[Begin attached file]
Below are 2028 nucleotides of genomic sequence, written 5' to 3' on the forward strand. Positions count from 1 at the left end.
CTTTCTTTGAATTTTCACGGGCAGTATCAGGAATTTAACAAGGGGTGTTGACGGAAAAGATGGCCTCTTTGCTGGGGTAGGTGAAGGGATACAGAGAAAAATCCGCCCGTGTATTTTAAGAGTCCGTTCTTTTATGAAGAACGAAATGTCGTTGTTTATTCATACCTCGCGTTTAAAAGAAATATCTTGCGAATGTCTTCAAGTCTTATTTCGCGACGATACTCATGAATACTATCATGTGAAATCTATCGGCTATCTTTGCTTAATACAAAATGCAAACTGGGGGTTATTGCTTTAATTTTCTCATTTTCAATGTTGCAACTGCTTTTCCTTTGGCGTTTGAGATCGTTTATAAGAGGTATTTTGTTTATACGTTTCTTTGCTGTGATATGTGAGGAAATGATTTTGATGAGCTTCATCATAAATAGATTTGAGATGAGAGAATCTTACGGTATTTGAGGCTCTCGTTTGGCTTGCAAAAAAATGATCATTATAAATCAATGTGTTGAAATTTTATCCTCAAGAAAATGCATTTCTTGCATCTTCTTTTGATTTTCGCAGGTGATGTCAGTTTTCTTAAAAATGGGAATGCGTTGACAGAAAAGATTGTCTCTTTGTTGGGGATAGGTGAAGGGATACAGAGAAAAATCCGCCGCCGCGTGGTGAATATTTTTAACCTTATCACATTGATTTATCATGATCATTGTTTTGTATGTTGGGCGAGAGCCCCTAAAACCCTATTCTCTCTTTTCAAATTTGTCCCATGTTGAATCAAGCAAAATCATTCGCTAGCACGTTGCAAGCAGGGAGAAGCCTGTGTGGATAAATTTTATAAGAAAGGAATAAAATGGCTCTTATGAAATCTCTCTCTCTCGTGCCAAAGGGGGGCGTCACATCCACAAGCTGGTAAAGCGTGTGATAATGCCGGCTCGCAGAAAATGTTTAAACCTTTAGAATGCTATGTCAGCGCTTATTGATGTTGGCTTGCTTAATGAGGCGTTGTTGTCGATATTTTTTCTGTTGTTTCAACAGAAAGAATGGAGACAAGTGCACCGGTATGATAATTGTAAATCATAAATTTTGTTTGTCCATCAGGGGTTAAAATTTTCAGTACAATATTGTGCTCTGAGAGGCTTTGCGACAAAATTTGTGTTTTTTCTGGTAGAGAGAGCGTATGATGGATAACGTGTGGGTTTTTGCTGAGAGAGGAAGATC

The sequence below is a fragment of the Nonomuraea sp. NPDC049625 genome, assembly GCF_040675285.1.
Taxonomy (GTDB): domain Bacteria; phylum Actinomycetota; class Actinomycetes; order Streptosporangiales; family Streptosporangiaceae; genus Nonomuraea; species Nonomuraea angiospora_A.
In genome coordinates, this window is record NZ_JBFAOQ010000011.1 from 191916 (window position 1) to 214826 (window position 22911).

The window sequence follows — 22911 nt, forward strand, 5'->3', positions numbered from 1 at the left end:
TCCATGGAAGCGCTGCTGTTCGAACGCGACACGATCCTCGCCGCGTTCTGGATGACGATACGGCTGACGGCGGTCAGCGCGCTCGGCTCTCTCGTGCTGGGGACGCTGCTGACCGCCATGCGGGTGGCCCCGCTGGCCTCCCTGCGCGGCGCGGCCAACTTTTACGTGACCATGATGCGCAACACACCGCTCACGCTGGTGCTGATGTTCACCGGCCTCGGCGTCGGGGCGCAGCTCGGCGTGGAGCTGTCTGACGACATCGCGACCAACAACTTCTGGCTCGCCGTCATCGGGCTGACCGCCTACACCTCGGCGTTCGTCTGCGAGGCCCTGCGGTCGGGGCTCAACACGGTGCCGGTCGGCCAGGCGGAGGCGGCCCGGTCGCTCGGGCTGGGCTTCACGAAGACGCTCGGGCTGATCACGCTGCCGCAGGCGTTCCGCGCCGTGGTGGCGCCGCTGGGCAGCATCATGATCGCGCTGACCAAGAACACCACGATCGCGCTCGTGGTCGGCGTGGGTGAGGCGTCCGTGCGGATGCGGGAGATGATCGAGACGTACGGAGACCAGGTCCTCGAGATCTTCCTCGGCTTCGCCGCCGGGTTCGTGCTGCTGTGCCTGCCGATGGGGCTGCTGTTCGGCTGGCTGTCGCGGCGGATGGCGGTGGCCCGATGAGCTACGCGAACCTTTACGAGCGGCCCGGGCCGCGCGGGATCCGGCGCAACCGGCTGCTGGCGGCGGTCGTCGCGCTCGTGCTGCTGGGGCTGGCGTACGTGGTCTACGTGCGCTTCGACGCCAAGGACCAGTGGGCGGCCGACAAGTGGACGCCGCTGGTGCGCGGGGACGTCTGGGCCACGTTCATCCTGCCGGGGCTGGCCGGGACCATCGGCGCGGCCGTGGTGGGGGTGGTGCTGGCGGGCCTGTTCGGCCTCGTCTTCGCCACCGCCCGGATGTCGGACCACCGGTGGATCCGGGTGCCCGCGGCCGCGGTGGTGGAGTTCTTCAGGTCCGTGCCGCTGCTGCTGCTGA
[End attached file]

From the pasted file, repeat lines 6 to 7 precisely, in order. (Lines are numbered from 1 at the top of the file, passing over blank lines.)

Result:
The window sequence follows — 22911 nt, forward strand, 5'->3', positions numbered from 1 at the left end:
TCCATGGAAGCGCTGCTGTTCGAACGCGACACGATCCTCGCCGCGTTCTGGATGACGATACGGCTGACGGCGGTCAGCGCGCTCGGCTCTCTCGTGCTGGGGACGCTGCTGACCGCCATGCGGGTGGCCCCGCTGGCCTCCCTGCGCGGCGCGGCCAACTTTTACGTGACCATGATGCGCAACACACCGCTCACGCTGGTGCTGATGTTCACCGGCCTCGGCGTCGGGGCGCAGCTCGGCGTGGAGCTGTCTGACGACATCGCGACCAACAACTTCTGGCTCGCCGTCATCGGGCTGACCGCCTACACCTCGGCGTTCGTCTGCGAGGCCCTGCGGTCGGGGCTCAACACGGTGCCGGTCGGCCAGGCGGAGGCGGCCCGGTCGCTCGGGCTGGGCTTCACGAAGACGCTCGGGCTGATCACGCTGCCGCAGGCGTTCCGCGCCGTGGTGGCGCCGCTGGGCAGCATCATGATCGCGCTGACCAAGAACACCACGATCGCGCTCGTGGTCGGCGTGGGTGAGGCGTCCGTGCGGATGCGGGAGATGATCGAGACGTACGGAGACCAGGTCCTCGAGATCTTCCTCGGCTTCGCCGCCGGGTTCGTGCTGCTGTGCCTGCCGATGGGGCTGCTGTTCGGCTGGCTGTCGCGGCGGATGGCGGTGGCCCGATGAGCTACGCGAACCTTTACGAGCGGCCCGGGCCGCGCGGGATCCGGCGCAACCGGCTGCTGGCGGCGGTCGTCGCGCTCGTGCTGCTGGGGCTGGCGTACGTGGTCTACGTGCGCTTCGACGCCAAGGACCAGTGGGCGGCCGACAAGTGGACGCCGCTGGTGCGCGGGGACGTCTGGGCCACGTTCATCCTGCCGGGGCTGGCCGGGACCATCGGCGCGGCCGTGGTGGGGGTGGTGCTGGCGGGCCTGTTCGGCCTCGTCTTCGCCACCGCCCGGATGTCGGACCACCGGTGGATCCGGGTGCCCGCGGCCGCGGTGGTGGAGTTCTTCAGGTCCGTGCCGCTGCTGCTGCTGA